By starting with 4 deeds in play - 2 in-town and 2 out-of-town - it also gives the town an immediate physical framework for players to interact with, allowing them to practice moving their dudes from one place to another. As you know, the board isn't an abstract playing field like with most card games and that can take a while for beginners to wrap their heads around.

In my experience, without starting deeds or money to buy things, players don't just pass their turn. That feels too passive, as if they're losing. Passing is an important strategy to learn for later, but we're not teaching strategies in the first few plays, we're teaching the rules. Invariably, with no cards to play and no where else to go, beginning players will do the only thing they can - walk to the Town Square. Once there, they often get into a massive shootout and one side's dudes will all get aced. Then the game gets put back into its box, never to be played again.

The same thing happens when a player brings out a single deed on turn 1. With only 1 deed in play, everybody fights over it and you get the same result as with the Town Square - one player loses all their dudes. By having multiple in- and out-of-town deeds on the board, you are immediately teaching the area control, chess-like aspects of Doomtown - what it means to take away control, how to choke off your opponent's resources, how to slink past their dudes who have taken over your deeds and do the same to them. In other words, how not to have every encounter end in a giant gunfight that ends the game prematurely (and in a way that often seems entirely random).

You could tell a new player to simply "pass" so they can build up their Ghost Rock, but recommending to someone that they "just pass" until things get better for them is not a good way to sell the game because it just plain isn't any fun. And not having fun is the cardinal sin of trying out a new game. If it's not enjoyable, why would it ever hit the table again? The fact of the matter is it won't, hence the whole reason for this thread.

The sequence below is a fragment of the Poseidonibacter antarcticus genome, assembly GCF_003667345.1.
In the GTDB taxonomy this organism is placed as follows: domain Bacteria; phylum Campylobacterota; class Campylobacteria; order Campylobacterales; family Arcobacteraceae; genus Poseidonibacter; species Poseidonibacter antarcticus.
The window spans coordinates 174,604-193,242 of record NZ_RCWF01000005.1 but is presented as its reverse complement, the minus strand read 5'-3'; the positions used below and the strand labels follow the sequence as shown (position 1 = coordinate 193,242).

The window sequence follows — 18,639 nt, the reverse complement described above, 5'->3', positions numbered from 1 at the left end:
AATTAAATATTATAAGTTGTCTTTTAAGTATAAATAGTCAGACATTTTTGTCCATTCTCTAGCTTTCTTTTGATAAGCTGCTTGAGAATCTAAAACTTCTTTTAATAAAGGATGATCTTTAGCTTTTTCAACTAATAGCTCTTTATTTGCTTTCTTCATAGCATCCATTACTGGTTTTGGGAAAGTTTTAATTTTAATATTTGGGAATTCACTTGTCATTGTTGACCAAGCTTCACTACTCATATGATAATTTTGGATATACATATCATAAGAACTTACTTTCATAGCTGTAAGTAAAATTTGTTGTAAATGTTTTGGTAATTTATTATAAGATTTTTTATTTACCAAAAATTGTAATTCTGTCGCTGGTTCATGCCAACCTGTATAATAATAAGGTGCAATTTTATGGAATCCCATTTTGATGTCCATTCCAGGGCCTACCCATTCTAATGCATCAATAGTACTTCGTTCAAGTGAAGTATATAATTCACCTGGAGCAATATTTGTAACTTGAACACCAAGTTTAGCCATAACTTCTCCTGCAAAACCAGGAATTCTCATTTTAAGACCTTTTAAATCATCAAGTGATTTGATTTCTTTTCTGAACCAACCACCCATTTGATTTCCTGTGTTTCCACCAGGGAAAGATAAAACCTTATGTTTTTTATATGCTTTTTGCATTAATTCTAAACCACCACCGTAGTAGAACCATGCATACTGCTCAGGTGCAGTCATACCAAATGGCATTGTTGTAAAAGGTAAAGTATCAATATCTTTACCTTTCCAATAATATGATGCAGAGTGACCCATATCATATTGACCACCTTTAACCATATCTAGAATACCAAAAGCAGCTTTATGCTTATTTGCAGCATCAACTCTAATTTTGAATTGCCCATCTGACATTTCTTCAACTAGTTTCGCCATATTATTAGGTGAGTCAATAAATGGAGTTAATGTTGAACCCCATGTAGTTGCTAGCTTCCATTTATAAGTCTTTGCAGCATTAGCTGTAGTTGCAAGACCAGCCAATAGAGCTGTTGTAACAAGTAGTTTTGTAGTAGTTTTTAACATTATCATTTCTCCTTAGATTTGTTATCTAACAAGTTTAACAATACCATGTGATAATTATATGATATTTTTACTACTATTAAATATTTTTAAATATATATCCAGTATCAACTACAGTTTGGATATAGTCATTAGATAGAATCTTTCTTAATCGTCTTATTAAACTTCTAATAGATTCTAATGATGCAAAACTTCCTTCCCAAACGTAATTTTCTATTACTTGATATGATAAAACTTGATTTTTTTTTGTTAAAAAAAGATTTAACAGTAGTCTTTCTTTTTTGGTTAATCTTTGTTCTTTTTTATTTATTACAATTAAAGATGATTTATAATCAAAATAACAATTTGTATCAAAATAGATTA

Notice I also advised having a time limit on the game when you start with deeds in play. With the extra Ghost Rock the town can grow rapidly. By limiting your initial games to 1 hour, you prevent things from becoming overly complex. Trust me, this isn't my first rodeo when it comes to teaching Doomtown. Adding starting deeds made a huge difference for how much people enjoyed their first games in our area, and it sped up their understanding of the rules. Highly recommended.
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soulblight
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You could also just collect the income from your home for the first turn if having too much money is really a problem turn 1. Definitely helps having more than just the town square to move to.
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Eric Jome
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somaluna wrote:
You could also just collect the income from your home for the first turn ...


You do collect your income on the first turn.
 
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cosine wrote:
somaluna wrote:
You could also just collect the income from your home for the first turn ...


You do collect your income on the first turn.


He means instead of also collecting income from any deeds you start in play at the beginning of the game, should you use choose to use that alternate set-up option. This way you don't end of up with too much GR on turn 1 (it's a great suggestion and I'm going to use it for my demos).
 
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soulblight
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yipe wrote:
He means instead of also collecting income from any deeds you start in play at the beginning of the game, should you use choose to use that alternate set-up option. This way you don't end of up with too much GR on turn 1 (it's a great suggestion and I'm going to use it for my demos).


Yes exactly, I was addressing cosine's concern of a warped economy for the start of the game.